With the accumulation of different styles over the centuries, speaking of the variety of London’s architecture is somewhat of an understatement. To be honest, sometimes it feels like the whole city has been designed by a schizophrenic architect. This lack of unity, of course, reinforces its cultural wealth and dynamism.
Walking around London you may encounter architectural oddities just around the corner. In Pimlico for instance, a neighbourhood more renowned for its impressive regency style than for its eccentricity, stands a block of rather funny-looking buildings with striking checkerboard patterns.
Built between Page Street and Vincent Street, they are actually part of a social housing complex of around 600 dwellings called the Grosvenor Estate. It was designed in the 1930s by Sir Edwin Lutyens, who had never designed council houses before and was more famous for the grand houses he’d designed for wealthy client and is best remembered for his work in Delhi.
So who said social housing had to be bland and depressing?
Nearest tube station: Pimlico
Joseph M. W. Turner is with no doubt one of Great Britain’s most celebrated painters. He achieved success at a quite early age and when he died, he left to the nation a vast collection of paintings, drawings and sketches, which are now housed by Tate Britain’s Clore Gallery.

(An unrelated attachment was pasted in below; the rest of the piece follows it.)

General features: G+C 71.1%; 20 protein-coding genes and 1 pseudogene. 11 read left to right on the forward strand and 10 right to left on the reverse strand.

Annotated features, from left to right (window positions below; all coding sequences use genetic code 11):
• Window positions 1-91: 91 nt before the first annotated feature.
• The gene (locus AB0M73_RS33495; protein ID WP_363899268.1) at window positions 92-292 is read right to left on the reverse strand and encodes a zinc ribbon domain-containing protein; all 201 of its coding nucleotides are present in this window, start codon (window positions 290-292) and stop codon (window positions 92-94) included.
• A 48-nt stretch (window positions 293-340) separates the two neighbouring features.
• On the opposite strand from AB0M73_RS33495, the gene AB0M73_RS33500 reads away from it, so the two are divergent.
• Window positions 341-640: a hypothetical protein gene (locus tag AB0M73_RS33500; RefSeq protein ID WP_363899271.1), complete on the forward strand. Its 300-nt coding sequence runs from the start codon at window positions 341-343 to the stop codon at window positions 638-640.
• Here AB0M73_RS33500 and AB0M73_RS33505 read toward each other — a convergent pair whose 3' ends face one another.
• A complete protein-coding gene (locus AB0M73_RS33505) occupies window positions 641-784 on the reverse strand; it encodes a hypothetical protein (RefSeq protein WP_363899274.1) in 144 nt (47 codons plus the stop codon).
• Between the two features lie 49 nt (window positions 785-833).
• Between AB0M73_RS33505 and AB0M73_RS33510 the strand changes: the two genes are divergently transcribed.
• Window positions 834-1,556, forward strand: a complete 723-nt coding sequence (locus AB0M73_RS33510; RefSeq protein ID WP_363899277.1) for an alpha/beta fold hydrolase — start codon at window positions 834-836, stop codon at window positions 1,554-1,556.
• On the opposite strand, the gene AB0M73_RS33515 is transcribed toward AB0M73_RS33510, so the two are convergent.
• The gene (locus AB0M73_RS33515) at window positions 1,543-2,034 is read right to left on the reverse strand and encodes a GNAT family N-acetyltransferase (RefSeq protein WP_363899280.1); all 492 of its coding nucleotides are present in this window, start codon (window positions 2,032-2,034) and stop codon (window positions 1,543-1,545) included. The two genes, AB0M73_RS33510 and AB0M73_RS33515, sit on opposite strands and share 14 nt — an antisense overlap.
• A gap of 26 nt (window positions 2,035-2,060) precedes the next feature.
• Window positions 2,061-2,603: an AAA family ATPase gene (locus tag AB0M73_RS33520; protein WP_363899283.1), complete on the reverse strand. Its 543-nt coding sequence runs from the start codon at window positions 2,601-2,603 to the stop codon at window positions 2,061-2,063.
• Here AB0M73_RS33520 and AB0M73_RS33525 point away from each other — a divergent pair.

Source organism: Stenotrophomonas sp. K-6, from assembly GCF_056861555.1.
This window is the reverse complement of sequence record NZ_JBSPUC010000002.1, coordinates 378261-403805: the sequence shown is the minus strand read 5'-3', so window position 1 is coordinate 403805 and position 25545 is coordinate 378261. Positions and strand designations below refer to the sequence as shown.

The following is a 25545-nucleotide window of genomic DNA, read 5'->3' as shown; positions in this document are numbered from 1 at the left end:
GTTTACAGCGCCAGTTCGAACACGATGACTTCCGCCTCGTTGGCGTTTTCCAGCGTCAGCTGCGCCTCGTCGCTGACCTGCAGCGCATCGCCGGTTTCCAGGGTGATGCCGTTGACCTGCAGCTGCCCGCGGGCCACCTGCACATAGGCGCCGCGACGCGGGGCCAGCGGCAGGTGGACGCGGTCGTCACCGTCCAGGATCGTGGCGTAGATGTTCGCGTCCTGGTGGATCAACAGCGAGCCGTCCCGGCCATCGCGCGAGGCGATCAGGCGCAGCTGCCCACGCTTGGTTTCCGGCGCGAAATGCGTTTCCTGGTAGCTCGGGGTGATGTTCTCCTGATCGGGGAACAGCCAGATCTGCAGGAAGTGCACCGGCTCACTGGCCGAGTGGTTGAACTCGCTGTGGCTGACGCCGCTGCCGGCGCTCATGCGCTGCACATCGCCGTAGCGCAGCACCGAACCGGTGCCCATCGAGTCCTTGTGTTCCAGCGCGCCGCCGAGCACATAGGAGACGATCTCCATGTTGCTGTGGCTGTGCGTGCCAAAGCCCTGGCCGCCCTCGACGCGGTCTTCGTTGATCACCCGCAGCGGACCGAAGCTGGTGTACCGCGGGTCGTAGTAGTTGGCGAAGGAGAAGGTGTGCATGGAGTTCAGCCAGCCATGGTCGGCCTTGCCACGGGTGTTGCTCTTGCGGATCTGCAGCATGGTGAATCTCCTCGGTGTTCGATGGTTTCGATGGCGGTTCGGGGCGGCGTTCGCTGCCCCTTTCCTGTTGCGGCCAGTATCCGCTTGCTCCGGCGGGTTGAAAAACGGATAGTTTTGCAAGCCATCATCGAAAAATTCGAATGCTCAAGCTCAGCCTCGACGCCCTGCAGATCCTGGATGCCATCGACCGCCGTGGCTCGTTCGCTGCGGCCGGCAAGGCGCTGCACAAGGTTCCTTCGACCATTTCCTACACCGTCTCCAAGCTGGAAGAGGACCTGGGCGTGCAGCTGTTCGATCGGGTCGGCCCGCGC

The 10 rooms of the Clore Gallery, which opened to the public in 1987, are entirely devoted to Turner’s work, and since they are part of the museum’s permanent collection, their admission is free of charge. They house some historical paintings the artist painted during the Napoleon wars, and numerous landscapes and marines depicting real and imaginary scenes inspired by his travels in Britain and all over Europe – Turner went to Germany, France, Italy, and he particularly loved Venice. The vibrant colours and poetic atmosphere of some of his late masterpieces are surprisingly modern. Tate Britain’s collection is a must see, but its gallery on Turner is arguably enough to make it stand in the world-class museums category.
Tate Britain is open every day form 10.00 to 18.00 and until 22.00 on the first Friday of each month
Nearest Tube station : Pimlico